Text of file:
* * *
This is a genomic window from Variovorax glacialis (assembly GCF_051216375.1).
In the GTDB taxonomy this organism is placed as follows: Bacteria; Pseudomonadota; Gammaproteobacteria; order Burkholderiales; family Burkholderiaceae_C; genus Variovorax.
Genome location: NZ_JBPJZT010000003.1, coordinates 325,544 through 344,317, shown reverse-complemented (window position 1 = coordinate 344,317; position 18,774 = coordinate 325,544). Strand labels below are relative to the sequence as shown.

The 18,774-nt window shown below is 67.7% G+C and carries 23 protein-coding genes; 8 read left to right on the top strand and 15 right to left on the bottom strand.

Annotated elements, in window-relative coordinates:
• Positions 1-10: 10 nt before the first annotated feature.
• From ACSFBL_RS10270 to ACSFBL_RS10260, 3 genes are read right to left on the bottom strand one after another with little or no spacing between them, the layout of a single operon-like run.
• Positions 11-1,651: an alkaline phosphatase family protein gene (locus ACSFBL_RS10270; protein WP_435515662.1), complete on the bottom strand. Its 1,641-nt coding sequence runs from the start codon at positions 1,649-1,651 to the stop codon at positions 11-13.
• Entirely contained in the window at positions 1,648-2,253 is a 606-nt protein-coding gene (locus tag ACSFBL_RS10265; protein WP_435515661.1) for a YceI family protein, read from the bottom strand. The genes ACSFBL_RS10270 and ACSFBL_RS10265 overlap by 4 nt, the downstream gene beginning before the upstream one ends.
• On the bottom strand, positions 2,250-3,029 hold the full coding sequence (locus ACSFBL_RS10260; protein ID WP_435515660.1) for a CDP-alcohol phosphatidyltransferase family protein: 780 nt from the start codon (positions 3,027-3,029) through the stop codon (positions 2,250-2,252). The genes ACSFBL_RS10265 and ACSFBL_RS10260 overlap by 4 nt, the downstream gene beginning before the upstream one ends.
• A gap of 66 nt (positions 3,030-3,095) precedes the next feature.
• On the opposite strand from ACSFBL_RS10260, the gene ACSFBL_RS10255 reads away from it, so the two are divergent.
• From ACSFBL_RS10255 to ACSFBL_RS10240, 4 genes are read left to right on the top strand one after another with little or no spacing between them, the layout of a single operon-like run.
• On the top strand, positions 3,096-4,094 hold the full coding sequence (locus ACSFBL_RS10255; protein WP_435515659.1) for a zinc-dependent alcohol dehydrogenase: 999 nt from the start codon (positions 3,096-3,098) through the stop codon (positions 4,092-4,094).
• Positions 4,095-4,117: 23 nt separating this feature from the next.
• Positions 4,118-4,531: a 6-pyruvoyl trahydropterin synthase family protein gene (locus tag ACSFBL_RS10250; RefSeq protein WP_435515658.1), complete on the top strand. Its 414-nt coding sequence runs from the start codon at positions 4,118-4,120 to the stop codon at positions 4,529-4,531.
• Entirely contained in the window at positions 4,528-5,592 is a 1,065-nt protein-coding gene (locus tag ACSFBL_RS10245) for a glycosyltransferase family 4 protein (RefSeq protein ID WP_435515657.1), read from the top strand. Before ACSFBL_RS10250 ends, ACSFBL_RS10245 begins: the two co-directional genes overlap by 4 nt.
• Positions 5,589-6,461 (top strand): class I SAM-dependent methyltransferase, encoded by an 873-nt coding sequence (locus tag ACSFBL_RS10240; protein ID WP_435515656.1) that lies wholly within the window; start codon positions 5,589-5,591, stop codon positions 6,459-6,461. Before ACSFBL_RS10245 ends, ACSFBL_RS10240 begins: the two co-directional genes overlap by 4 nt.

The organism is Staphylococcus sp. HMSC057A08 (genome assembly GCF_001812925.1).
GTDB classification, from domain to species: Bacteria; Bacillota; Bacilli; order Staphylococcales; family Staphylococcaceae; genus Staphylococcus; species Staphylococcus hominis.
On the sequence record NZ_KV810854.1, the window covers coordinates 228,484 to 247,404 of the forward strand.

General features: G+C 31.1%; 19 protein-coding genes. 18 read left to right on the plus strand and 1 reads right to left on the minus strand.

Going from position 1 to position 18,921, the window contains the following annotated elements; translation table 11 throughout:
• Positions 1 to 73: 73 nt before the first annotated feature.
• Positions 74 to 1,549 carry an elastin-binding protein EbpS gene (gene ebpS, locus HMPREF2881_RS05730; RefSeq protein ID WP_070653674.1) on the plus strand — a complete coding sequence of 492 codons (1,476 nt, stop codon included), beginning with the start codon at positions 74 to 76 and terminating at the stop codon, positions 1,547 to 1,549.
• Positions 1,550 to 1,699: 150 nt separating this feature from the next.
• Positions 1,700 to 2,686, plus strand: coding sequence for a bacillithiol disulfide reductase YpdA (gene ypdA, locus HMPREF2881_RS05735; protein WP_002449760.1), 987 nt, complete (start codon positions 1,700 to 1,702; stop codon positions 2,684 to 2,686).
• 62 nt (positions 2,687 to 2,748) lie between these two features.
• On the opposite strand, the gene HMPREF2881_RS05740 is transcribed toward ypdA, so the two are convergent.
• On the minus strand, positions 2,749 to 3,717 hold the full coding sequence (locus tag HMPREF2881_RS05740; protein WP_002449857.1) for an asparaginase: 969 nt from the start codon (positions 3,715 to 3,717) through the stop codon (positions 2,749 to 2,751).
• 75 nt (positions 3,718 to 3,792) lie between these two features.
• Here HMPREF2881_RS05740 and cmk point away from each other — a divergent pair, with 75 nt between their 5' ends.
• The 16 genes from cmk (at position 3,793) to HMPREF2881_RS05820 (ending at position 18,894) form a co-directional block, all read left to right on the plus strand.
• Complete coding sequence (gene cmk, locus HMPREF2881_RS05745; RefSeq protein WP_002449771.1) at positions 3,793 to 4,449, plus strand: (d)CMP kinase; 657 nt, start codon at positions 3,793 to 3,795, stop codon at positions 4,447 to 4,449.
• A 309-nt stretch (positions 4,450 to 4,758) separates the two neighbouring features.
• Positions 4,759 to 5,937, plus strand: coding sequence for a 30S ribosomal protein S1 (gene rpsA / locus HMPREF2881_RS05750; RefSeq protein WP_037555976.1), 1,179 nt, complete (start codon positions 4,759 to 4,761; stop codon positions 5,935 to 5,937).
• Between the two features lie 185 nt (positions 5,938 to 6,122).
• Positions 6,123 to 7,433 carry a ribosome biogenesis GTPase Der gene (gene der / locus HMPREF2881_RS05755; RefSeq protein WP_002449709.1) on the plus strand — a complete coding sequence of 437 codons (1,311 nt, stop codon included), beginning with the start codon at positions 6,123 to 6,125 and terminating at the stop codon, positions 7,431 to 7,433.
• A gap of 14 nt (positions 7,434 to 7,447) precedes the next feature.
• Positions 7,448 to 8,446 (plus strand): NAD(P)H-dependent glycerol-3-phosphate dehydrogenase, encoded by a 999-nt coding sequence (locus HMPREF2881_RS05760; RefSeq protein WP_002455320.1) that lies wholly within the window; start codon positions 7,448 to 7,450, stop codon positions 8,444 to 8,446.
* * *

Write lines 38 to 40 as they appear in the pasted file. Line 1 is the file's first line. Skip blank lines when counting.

• Positions 6,123 to 7,433 carry a ribosome biogenesis GTPase Der gene (gene der / locus HMPREF2881_RS05755; RefSeq protein WP_002449709.1) on the plus strand — a complete coding sequence of 437 codons (1,311 nt, stop codon included), beginning with the start codon at positions 6,123 to 6,125 and terminating at the stop codon, positions 7,431 to 7,433.
• A gap of 14 nt (positions 7,434 to 7,447) precedes the next feature.
• Positions 7,448 to 8,446 (plus strand): NAD(P)H-dependent glycerol-3-phosphate dehydrogenase, encoded by a 999-nt coding sequence (locus HMPREF2881_RS05760; RefSeq protein WP_002455320.1) that lies wholly within the window; start codon positions 7,448 to 7,450, stop codon positions 8,444 to 8,446.